Author Interviews, Cancer Research, CT Scanning, JAMA, Lung Cancer / 16.08.2018

MedicalResearch.com Interview with: “CT Scan” by frankieleon is licensed under CC BY 2.0Dr. Bruno Heleno MD PhD Assistant Professor | Professor Auxiliar NOVA Medical School | Faculdade de Ciências Médicas Universidade Nova da Lisboa  MedicalResearch.com: What is the background for this study? What are the main findings? Response: The Danish Lung Cancer Screening Trial (DLCST) is a randomized controlled trial which enrolled 4104 participants (aged 50-70 years; current or former smokers; ≥20 pack years; former smokers must have quit <10 years before enrollment) to either 5 rounds of screening for lung cancer with low-dose CT-scans or to no screening. After 10 years of follow-up, there was a 2.10 percentage points lung cancer absolute risk increase with low-dose CT-screening. Overdiagnosis, i.e. the detection of cancer that would not progress to symptoms or death, was estimated at 67.2% of the screen-detected cancers.
Author Interviews, Critical Care - Intensive Care - ICUs, JAMA, Pulmonary Disease / 15.08.2018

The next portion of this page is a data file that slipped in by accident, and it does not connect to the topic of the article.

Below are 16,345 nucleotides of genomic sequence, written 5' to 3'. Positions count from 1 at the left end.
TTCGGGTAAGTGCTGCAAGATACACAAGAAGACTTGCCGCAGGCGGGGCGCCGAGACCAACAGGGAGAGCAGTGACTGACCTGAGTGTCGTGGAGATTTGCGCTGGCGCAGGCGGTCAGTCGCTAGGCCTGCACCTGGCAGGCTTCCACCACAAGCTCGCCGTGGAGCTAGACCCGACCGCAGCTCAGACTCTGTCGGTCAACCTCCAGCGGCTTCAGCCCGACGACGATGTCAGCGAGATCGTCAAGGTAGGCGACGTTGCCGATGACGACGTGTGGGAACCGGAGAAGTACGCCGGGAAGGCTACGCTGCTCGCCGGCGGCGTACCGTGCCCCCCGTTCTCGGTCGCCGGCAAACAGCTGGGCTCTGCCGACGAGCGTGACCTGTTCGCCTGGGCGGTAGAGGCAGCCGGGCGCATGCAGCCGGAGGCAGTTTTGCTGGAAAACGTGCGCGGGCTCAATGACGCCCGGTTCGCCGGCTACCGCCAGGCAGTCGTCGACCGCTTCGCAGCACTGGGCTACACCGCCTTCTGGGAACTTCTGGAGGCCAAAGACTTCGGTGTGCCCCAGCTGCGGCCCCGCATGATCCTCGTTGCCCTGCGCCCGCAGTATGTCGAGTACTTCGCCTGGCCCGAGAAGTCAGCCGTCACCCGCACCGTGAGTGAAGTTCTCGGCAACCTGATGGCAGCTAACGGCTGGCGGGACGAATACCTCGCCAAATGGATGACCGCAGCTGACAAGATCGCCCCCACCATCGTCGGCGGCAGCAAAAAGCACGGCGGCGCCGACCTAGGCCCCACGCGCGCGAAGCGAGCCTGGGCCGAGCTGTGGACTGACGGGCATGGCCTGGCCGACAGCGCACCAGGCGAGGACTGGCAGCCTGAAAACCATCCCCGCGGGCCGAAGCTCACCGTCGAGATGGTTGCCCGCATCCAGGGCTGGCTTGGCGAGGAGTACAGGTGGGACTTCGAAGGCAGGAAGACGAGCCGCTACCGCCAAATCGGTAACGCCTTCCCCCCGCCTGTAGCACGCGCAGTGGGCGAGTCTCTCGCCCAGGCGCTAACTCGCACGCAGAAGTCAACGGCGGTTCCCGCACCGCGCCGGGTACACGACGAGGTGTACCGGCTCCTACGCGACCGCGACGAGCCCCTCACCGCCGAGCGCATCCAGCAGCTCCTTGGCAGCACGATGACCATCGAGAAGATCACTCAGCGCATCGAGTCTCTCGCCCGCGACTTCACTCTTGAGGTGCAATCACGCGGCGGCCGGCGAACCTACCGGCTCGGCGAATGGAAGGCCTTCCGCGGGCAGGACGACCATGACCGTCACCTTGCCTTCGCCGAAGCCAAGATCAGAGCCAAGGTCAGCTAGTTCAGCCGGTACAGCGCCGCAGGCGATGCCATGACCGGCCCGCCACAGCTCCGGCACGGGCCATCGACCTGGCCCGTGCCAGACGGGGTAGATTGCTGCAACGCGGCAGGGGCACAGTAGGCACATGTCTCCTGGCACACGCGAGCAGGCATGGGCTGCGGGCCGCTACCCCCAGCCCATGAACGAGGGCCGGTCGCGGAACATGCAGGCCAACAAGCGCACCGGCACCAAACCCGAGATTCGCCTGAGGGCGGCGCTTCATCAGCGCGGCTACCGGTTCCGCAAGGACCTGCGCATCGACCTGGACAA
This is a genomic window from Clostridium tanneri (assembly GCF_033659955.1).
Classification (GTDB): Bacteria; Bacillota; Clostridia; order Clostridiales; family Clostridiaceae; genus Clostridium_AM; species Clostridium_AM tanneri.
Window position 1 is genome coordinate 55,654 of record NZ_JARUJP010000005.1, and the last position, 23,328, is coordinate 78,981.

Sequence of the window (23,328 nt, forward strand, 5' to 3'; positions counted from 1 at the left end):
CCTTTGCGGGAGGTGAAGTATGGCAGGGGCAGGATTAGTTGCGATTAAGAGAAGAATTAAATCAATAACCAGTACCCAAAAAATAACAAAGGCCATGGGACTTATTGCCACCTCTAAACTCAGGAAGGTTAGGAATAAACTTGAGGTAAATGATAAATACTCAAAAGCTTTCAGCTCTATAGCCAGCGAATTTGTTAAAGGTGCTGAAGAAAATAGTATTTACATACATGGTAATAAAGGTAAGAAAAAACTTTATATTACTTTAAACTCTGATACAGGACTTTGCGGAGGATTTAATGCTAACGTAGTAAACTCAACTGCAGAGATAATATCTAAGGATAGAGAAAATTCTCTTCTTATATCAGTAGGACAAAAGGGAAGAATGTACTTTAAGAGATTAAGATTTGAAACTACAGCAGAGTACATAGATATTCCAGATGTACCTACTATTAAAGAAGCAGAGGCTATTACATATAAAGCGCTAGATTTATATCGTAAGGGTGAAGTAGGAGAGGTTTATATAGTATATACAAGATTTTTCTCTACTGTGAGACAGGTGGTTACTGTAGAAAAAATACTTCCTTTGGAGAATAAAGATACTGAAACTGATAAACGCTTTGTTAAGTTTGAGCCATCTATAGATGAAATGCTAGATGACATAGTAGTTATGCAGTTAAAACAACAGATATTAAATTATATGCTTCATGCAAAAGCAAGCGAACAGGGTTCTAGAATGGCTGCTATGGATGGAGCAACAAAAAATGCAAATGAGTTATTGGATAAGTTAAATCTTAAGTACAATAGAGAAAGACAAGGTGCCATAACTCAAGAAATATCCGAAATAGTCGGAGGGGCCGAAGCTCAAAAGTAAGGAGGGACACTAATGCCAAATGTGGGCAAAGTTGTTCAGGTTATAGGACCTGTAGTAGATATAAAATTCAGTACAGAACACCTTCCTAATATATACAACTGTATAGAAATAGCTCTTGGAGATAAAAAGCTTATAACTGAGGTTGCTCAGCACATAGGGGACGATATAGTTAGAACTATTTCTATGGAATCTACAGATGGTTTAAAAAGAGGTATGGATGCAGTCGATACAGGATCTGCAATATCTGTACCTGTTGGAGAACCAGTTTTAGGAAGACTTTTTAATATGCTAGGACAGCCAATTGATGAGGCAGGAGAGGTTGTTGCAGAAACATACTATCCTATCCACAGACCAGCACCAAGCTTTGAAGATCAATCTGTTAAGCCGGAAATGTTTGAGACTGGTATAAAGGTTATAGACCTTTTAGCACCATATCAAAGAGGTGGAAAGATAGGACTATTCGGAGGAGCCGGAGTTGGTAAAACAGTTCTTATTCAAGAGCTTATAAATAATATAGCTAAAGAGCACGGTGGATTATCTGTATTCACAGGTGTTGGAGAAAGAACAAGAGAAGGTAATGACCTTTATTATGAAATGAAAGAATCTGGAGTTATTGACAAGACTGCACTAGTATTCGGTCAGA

MedicalResearch.com Interview with: [caption id="attachment_43866" align="alignleft" width="125"]Hayley B. Gershengorn, MD Division of Pulmonary, Allergy, Critical Care, and Sleep Medicine, Department of Medicine, Leonard M. Miller School of Medicine, University of Miami, Miami, Florida Division of Critical Care Medicine, Department of Medicine, Albert Einstein College of Medicine, Bronx, New York Dr. Gershengorn[/caption] Hayley B. Gershengorn, MD Division of Pulmonary, Allergy, Critical Care, and Sleep Medicine, Department of Medicine, Leonard M. Miller School of Medicine, University of Miami, Miami, Florida Division of Critical Care Medicine, Department of Medicine, Albert Einstein College of Medicine, Bronx, New York MedicalResearch.com: What is the background for this study? What are the main findings?  Response: Beginning in December, 2011, professional guidelines have recommended against the practice of daily chest radiography (CXRs) for mechanically ventilated patients.  However, we hypothesized that this practice was still commonplace in the US and varied from hospital to hospital. To address this question, we performed a retrospective cohort study of >500,000 mechanically ventilated adults across 416 US hospitals. We found that 63% of these patients received daily CXRs and that, while use has been decreasing, this decrease is small (a 3% relative reduction in the odds of daily CXR receipt per discharge quarter starting in 2012). Moreover, the hospital at which a patient received care greatly impacted the likelihood of daily CXR receipt.